Rarely are bands capable of cultivating a fanbase so loyal that it’s almost as though no other music in the world matters. But that surely seems to be the attitude of Rush’s faithful followers. Nearing 50 years of existence, Rush have gone from Zeppelin/Sabbath-biting proto-metal to new wave-inspired English prog and just about everywhere in between. And at every juncture, their virtuosity has amazed new and old listeners alike.
Despite their unmatched tightness as a trio and excellence in their individual crafts, Rush has plenty of dissenters either claiming the music is inaccessible, Geddy’s high octane vocals are unlistenable, or that Neil Peart’s lyrics are too nerdy. However, their influence and presence in the music scene continues and is especially important as a rejection of the stereotypical “rock star” persona.
Though they haven’t released new material since 2012’s Clockwork Angels, Rush have been celebrating a series of anniversaries in recent years, the most recent of which is the release of a 40th anniversary edition of A Farewell to Kings, a turning point in Rush’s career and a ’70s rock essential which still informs our world today.
The box set has been released on four LPs or three CDs, featuring new artwork from original creative director Hugh Syme and an in-depth liner notes essay by Grammy-winner Rob Bowman. Included on the disks are the 2015 remastered edition of the album, a full recording of Rush’s 1978 concert at the Hammersmith Odeon in London (formerly partially released on 1998’s Different Stages), cover versions of Kings tracks by Rush enthusiasts like Dream Theater and Big Wreck, and an outtake from the sessions called “Cygnus X-2 Eh”.
A Farewell to Kings is an important album in the trajectory of Rush’s career. Having just released the ambitious 2112 a year earlier, the trio didn’t settle with their power guitar-bass-drum hard rock formula, but decided to get even more experimental. Peart started playing with new types of percussion: tubular bells, orchestral bells, temple blocks, etc. At the same time, Lee delved into the Mini Moog and the signature bass pedal synthesizer, while Alex Lifeson experimented with different guitars and effects, most notably the wide, encompassing chorus effects that would fill out Rush’s sound for many albums to come. In many ways, the sound and instrumental experimentation on Kings set the tone and expectations for everything that would come after it.
But the album stands the test of time not only as a point of innovation; the lyrical themes and execution are just as important today as they were in 1977. The leadoff title track begins with a medieval guitar intro setting the song in the broad scheme of history and indicating the timeless relevance of Peart’s lyrics as Lee begins: “When they turn the pages of history / When these days have passed long ago / Will they read of us with sadness / For the seeds that we let grow?” After a year marked by frustration, division, and “cities full of hatred, fear, and lies,” these words hit a little too close to home and ask the essential questions: “Can’t we raise our eyes and make a start? / Can’t we find the minds to lead us closer to the heart?”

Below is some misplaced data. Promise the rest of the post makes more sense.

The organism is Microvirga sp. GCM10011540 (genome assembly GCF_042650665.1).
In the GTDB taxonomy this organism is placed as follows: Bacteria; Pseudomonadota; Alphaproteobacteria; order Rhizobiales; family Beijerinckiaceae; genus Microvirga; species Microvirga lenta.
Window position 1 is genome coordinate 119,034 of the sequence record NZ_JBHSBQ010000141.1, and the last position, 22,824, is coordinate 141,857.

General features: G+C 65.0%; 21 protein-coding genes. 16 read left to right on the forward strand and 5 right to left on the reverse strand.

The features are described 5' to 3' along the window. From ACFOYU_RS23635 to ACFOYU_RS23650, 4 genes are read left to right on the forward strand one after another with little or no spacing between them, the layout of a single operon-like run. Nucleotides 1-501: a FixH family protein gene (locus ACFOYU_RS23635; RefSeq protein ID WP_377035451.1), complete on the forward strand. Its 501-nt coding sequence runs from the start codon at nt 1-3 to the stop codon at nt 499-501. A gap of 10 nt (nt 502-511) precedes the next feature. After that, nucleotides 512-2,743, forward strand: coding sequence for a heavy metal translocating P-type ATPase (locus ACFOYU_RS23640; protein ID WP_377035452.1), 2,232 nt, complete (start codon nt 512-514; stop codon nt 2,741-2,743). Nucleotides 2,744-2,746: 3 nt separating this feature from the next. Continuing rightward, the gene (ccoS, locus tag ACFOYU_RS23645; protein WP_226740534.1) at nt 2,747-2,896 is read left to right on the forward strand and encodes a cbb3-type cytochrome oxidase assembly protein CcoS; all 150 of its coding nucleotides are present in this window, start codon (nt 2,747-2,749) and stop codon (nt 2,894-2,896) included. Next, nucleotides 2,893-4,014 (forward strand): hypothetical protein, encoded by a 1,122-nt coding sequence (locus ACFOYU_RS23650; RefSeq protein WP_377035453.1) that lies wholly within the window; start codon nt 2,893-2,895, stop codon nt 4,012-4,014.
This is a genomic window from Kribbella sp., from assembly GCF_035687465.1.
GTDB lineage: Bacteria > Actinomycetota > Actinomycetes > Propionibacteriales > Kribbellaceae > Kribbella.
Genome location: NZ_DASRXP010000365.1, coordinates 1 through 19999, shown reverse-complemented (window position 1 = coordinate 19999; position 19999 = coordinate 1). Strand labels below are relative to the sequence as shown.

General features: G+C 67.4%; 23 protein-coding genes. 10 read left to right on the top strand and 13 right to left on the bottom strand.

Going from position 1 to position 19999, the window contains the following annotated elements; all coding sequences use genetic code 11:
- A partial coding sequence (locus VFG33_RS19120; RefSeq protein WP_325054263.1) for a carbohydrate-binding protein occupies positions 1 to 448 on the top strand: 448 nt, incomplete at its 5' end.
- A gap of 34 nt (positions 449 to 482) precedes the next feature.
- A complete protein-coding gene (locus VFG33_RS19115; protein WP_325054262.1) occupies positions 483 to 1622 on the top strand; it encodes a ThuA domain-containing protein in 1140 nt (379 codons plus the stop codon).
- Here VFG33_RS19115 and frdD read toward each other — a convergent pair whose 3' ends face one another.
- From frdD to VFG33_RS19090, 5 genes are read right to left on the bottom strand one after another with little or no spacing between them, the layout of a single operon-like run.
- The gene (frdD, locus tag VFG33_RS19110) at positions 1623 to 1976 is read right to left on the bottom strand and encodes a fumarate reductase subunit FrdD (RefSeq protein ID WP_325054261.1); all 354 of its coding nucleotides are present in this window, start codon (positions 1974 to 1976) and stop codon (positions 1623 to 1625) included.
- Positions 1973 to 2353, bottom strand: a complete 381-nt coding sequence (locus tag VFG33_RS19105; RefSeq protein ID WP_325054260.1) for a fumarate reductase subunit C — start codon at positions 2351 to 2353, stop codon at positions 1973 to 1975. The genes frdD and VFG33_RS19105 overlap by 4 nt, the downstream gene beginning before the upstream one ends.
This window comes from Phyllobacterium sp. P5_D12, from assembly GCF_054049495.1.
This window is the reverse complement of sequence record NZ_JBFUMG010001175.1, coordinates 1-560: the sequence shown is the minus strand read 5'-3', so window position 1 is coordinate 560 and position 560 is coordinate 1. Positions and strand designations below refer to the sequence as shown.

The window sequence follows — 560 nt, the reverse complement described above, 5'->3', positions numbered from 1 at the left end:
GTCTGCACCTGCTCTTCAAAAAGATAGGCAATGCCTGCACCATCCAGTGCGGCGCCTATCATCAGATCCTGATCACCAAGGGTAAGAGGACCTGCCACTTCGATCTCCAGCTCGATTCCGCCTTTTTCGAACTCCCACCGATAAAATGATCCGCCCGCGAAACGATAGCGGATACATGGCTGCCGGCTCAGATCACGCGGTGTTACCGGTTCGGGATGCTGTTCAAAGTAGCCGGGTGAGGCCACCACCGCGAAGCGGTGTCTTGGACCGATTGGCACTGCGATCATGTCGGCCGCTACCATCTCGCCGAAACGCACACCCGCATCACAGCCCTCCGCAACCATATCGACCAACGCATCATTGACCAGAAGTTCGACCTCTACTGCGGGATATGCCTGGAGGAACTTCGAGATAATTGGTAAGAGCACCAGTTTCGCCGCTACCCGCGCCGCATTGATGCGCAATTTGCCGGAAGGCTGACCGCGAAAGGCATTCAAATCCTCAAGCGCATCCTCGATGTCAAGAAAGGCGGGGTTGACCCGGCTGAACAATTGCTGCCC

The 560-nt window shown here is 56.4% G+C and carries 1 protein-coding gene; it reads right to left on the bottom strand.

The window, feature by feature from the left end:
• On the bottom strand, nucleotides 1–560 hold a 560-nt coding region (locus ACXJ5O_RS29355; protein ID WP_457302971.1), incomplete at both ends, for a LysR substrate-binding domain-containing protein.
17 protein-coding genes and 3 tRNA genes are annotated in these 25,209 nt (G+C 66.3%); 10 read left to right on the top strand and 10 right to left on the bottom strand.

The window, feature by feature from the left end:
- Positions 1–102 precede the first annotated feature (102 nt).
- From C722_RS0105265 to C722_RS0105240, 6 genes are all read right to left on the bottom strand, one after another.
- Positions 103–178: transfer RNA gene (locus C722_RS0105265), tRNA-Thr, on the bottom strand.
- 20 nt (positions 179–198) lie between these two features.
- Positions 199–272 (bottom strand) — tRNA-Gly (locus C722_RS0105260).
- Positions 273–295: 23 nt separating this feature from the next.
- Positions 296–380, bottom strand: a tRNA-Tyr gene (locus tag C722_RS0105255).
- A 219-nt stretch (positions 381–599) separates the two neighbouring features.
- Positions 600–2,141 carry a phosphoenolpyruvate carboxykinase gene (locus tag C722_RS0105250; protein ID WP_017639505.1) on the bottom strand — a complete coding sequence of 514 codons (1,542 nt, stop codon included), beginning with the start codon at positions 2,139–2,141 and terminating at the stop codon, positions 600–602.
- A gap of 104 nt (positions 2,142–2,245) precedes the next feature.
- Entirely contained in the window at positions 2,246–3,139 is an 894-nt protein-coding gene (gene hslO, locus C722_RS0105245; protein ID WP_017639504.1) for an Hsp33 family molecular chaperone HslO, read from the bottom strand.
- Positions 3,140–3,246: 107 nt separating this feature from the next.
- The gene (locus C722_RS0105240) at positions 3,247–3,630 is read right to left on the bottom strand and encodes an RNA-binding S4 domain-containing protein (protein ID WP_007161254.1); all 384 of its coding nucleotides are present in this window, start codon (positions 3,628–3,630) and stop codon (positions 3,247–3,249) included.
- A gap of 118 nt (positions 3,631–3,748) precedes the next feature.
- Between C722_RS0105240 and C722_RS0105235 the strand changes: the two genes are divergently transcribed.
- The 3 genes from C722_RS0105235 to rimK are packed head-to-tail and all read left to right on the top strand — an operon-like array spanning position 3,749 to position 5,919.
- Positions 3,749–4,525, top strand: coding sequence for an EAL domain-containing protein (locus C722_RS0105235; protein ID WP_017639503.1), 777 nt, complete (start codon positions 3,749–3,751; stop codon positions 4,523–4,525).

Rush’s answer for that question would be soon to come. But first, the trio embarks on the 11-minute search for immortality on the sweeping epic “Xanadu”. The group’s five-part, five-minute intro is one of the best in their discography as they seamlessly weave through time signatures and modes. But the song takes a late turn as the cautionary tale warns that death-defying pleasures can easily become a prison. Geddy’s emotive scream to close the song asks, “Is it paradise?” and again draws parallels to our present state, as Lorde echoed the question to close Melodrama, “All the nights spent off our faces / Trying to find these perfect places / What the fuck are perfect places anyway?”
Now returning to answer their question asked on the title track, Rush offers their first major radio hit on the three-minute “Closer to the Heart”. Though one of the simpler songs of the band’s career, it’s nonetheless memorable, marked by the opening downward-arpeggiated 12-string intro (actually written by Geddy, not Alex) and a triumphant solo as Rush offers that “The men who hold high places must be the ones who start / To mold a new reality / Closer to the heart.” But they also call on both “the blacksmith and the artist” and “philosophers and ploughmen.” Both intellectuals and the workingmen must be a part of creating change in our world.
The follow-up “Cinderella Man”, based on Mr. Deeds Goes to Town, shows off Rush’s knack for strong instrumental interludes, featuring a break Peart once shuddered to call “funky.” If there’s a low point in this album, it comes on the two-and-a-half-minute ballad “Madrigal”. It’s an odd inclusion in the tracklist that has never been played live by the band. However, the medieval fantasy lyrics do hold a bit of charm.
And at last, Rush closes Kings with what was probably their most experimental piece to date. Running ten and a half minutes long, “Cygnus X-1” told the story of a space traveler headed for the star Cygnus, before getting sucked terrifyingly into a black hole. The story ends with a cliffhanger, one of the few instances of the literary device I can think of in a musical setting, as Geddy Lee shrieks “Sound and fury drown my heart / Every nerve is torn apart” over an expertly constructed chord structure that creates a downward spiraling feeling for the listener.
This 40th anniversary edition of A Farewell to Kings is a perfect excuse to revisit an album so important to Rush’s musical journey. And luckily, we have the benefit of hindsight to appreciate this masterpiece, unlike a certain critic who at the time called Rush “the most obnoxious band.” Kings reveals just the opposite – one of the most instrumentally-proficient bands of all time in their prime offering philosophies that still ring true 40 years later.